Exercise benefits the body and mind in many ways, one being sleep ability. The National Sleep Foundation’s study showed that those who participated in the national guideline of exercise (150 minutes of moderate to vigorous physical activity a week) showed a 65 percent increase in sleep quality. 1 Physical activity and sleep go hand in hand, and proper integration of both can result in improved overall feeling of well-being.
Aerobic exercises include running or jogging, biking, swimming, skiing, tennis, dancing and any other activity requiring a great deal of movement. This active fashion of exercise has shown to drastically improve overall quality of sleep including ability to fall asleep and waking up refreshed. 3 Aerobic activities are thought to give the body more energy, so avoid doing them close to bedtime.Exercising regularly is vital to its success. Stopping exercise for just 72 hours can result in beginning of deterioration of fitness. 2
Yoga has been proven to help relax the mind and body. The stretching in yoga can help prepare the mind and body for bed, especially if a harder workout occurred earlier in the day. Sleep disorders such as insomnia and restless legs syndrome have been shown to have reduced symptoms when doing yoga prior to bedtime. Yoga has been proven to help relieve stress and though yoga poses may not help you shed unwanted body weight, they will help you prepare for a good night’s sleep.
Effects of Regular Exercise
Regular exercise can help improve heart and lung functioning as well as increase the production of endorphins (natural mood enhancers produced by the brain). Endorphins help to reduce pain, relax muscles, suppress appetite and increase overall well-being. 2 Participants in a study conducted by Northwestern Medicine reported overall decreased depressive symptoms, increased vitality and less daytime drowsiness. 3
Just as exercising helps with sleep quality, sleep helps with effectiveness of exercising. No exercise regimen will be successful without the adequate amount of recovery time. Sleep will allow for higher levels of alertness and more energy, making exercise as fulfilling as possible.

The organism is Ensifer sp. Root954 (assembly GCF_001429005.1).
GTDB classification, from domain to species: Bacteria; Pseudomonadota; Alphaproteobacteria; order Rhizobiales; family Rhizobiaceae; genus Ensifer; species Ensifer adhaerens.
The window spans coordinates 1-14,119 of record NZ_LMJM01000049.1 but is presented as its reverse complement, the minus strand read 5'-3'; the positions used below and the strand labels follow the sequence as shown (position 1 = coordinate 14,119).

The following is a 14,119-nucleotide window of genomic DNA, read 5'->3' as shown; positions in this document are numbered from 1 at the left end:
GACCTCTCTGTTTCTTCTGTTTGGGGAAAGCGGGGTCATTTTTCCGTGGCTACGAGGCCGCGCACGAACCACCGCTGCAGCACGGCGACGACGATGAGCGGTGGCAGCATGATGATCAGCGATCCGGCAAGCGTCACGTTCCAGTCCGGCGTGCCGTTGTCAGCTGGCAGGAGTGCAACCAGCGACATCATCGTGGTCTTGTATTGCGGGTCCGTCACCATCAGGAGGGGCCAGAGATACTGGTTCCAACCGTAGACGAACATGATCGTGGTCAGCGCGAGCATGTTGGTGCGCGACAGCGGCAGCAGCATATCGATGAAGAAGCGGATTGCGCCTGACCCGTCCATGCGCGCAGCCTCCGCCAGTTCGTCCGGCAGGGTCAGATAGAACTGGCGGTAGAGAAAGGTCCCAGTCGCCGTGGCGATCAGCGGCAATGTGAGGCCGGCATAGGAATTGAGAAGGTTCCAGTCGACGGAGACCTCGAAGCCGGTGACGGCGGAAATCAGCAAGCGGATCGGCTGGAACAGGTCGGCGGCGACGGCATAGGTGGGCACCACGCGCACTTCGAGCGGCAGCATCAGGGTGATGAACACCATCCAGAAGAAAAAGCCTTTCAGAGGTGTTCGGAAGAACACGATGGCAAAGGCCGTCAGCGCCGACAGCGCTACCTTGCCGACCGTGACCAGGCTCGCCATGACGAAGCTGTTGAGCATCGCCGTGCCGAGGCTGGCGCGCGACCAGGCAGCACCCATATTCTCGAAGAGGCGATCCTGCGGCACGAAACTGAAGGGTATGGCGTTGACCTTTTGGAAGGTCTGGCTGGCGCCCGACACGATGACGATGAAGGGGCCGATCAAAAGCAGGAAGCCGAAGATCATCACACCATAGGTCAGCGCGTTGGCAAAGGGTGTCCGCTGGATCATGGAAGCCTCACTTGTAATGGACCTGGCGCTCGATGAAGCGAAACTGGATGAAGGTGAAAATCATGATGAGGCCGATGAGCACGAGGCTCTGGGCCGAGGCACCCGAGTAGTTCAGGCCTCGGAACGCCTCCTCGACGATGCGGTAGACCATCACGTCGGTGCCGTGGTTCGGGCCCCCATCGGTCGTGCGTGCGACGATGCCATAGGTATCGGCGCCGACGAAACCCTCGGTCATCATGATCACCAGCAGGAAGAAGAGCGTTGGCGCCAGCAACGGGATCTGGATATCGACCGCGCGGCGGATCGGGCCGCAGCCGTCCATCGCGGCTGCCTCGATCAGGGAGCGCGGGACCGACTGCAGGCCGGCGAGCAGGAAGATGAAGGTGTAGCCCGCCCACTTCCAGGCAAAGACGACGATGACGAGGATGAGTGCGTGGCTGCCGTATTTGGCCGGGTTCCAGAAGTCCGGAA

Exercising only helps to induce sleep when practiced around six hours before bedtime. If exercising too close to the time you would like to go to sleep you may experience increased alertness and insomnia. Additionally, the body takes around fix to six hours to cool itself down to normal temperature after a workout. If exercising too close to bedtime, increase body heat can cause restlessness. The body’s natural cooling can help to lull individuals to sleep as cooler temperatures have shown to help with sleep quality.
Increasing amount of exercise can provide a cheaper, less dangerous and more effective alternative to sleeping pills and their potential side effects when treating insomnia. When considering increasing physical activity, be sure to check with your doctor if you have any medical conditions that could result in injury when too intense of activity is attempted.
1. National Sleep Foundation—Study: Physical Activity Impacts Overall Quality of Sleep; http://www.sleepfoundation.org/alert/study-physical-activity-impacts-overall-quality-sleep
2. Maas, Dr. James B., Megan L. Wherry, David J Axelrod, Barbara R. Hogan, and Jennifer A. Blumin. Power Sleep: The Revolutionary Program That Prepares Your Mind for Peak Performance. New York : Villard, 1998.
3. Northwestern University—Aerobic Exercise Relieves Insomnia; http://www.northwestern.edu/newscenter/stories/2010/09/aerobic-exercise-relieves-insomnia.html